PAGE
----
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MomTalk.com November 24, 2017:   The women's magazine for moms about children, family, health, home, fashion, careers, marriage & more


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Childcare Troubles: Good Enough Moms


Q: My two-year old attends childcare three mornings a week. Recently, the childcare provider told me she thinks my son has autism. He has always been shy, but I don't believe my son has autism. My pediatrician did not agree with the care provider, but she continues to make comments about my son's "problem." We really like the daycare center and we would like to have our son stay there, although we do not like the teacher making these comments. What can we do to address the concerns of the teacher and explain that our pediatrician does not see a problem with our son?


Grandma Betty: Is it just me or is every other kid in the country getting the label of autism lately? I'm not sure how that kind of diagnosis is made, but I didn't think childcare providers were able to make it. Marti, since you're a psychologist, you must know about this.


Marti: You're absolutely right, Mom, that a childcare provider is not qualified to diagnose autism. And you're also right that, compared to past decades, many more kids these days are being identified as being on the "autism spectrum" (which includes milder forms such as Asperger's Syndrome). In part, that probably reflects a real increase in the incidence of this complex and challenging disorder. But it also may reflect increased awareness and better diagnosis (although some experts would say the condition is over-diagnosed).


With regard to this little boy's situation, his childcare provider may in fact be noticing some problems that warrant a closer look and possibly even some early intervention. But the way to approach that is not to offer the parents a diagnosis. Rather, the provider and the center director should engage the parents in trying to figure out what's going on with the little boy and whether his social behavior seems to fall within normal range. Together, the parents and teachers could try some things to help him connect more effectively with children and adults in the center (keeping in mind that many two-year-olds don't play well with others). Then, if his behavior still seems problematic, a credentialed mental health professional who specializes in young children could be brought in to do a more thorough assessment. It's encouraging that the pediatrician thinks he doesn't have a disorder, so a mental health assessment probably won't be necessary. But I think it's always better to get a professional assessment sooner rather than later if a child's development doesn't seem to be progressing as it should.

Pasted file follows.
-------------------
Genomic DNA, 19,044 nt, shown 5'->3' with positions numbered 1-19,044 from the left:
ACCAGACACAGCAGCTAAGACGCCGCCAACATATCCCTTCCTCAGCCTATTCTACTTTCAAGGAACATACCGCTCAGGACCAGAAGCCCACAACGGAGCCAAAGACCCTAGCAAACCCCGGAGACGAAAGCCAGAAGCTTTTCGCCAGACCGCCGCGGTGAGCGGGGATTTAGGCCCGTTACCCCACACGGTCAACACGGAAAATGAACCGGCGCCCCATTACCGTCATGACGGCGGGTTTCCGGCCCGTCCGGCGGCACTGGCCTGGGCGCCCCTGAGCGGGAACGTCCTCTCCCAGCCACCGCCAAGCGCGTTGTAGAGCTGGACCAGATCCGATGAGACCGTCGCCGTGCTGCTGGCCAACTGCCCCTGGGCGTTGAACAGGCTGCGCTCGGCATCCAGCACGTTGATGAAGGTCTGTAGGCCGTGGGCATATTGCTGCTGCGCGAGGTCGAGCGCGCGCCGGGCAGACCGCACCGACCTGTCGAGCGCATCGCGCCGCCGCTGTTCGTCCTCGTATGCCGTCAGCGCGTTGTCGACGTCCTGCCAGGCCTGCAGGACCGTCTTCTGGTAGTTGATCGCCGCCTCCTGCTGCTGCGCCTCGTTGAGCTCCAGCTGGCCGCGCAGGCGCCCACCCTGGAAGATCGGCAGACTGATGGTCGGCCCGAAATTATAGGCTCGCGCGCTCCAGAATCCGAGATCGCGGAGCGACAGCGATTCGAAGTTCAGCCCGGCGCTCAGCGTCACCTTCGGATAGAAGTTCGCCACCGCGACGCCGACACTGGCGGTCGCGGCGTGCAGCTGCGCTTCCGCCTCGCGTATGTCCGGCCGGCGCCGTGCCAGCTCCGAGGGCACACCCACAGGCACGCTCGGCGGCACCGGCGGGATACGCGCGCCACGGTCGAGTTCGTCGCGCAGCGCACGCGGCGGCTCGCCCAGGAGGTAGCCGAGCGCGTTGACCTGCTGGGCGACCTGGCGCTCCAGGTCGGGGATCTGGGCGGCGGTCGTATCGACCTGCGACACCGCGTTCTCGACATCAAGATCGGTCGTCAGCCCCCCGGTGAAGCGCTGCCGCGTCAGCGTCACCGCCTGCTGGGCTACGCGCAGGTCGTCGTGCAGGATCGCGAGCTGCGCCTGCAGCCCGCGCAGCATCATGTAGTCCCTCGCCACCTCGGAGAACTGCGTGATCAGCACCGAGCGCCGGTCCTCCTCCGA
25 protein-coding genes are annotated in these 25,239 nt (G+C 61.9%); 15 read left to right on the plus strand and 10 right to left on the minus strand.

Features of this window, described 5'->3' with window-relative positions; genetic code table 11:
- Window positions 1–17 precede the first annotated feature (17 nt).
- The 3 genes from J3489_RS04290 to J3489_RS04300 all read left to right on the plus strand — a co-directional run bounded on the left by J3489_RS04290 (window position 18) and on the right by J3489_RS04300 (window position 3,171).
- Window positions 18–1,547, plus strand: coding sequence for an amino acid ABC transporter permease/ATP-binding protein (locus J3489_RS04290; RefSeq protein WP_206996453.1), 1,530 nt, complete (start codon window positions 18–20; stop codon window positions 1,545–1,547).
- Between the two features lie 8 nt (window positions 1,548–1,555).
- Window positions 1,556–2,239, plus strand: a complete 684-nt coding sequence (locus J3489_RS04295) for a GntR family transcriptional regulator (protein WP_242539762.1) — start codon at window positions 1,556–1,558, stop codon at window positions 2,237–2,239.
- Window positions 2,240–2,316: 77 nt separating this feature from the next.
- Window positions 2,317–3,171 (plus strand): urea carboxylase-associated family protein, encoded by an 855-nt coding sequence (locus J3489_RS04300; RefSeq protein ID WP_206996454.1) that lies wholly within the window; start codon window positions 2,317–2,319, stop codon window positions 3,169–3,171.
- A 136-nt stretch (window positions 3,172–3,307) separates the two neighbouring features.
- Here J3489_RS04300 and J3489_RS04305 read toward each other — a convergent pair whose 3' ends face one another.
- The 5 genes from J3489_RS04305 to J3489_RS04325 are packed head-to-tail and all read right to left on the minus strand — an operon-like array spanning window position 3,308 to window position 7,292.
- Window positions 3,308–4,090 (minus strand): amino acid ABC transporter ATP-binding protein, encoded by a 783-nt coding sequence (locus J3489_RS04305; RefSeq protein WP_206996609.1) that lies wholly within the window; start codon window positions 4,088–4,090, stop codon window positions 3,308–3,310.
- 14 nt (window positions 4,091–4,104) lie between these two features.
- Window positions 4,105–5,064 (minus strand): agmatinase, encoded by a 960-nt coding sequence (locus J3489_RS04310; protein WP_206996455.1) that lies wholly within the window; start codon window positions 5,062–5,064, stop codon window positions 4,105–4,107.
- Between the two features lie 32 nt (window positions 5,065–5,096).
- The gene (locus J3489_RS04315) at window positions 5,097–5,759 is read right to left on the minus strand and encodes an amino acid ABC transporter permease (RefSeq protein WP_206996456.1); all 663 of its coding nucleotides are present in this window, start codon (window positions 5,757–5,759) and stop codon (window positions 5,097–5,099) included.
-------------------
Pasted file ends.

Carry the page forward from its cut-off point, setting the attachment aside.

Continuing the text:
Erin: I agree with my mom's advice, but I encourage you to take things into your own hands right away. If you're sure you like the childcare center then you should probably initiate a meeting with the director of the center and the teacher who thinks your son has a problem. You may also want to bring a letter from your pediatrician so they can see exactly what he or she said about your son. I would personally be very leery of keeping my child at a center when the teacher is set on the idea that he has a problem. Your son may not have the best chance at success if the teacher thinks something is wrong with him. So you might want to consider other childcare options or at least ask if you can switch your son to a different classroom.


All: Finding the right childcare for your kids is a major challenge. Many parents are faced with settling for inadequate care. Your kids deserve the best you can provide for them. Take time to evaluate the center or provider you are using, and continue to evaluate your child's needs on a regular basis. A place that worked great when your child was younger may not be as good when your child gets older. Don't be afraid to look for new options if you are no longer satisfied with the care your kids receive. Your kids will be happier if you're more comfortable with their care.

Marti Erickson, Ph.D., is a developmental psychologist and director of the Harris Training Programs at the University of Minnesota. A well-known public speaker, writer, and media commentator, Marti also is the mother of two adult kids and three young grandchildren.


Erin Erickson Garner, Marti's daughter, is a writer and a specialist in maternal and child health. She currently is home with her two young children except for Sundays, when she and her mom co-host the Good Enough MomsTM radio show on WFMP-Radio, FM107.1 in the Minneapolis/St. Paul.


Betty Farrell, Marti's mom, lives in Houston, TX, and is known fondly as "Grandma Betty" to Erin and her kids.



Categories: Toddlers, Pre-Schoolers, Children,

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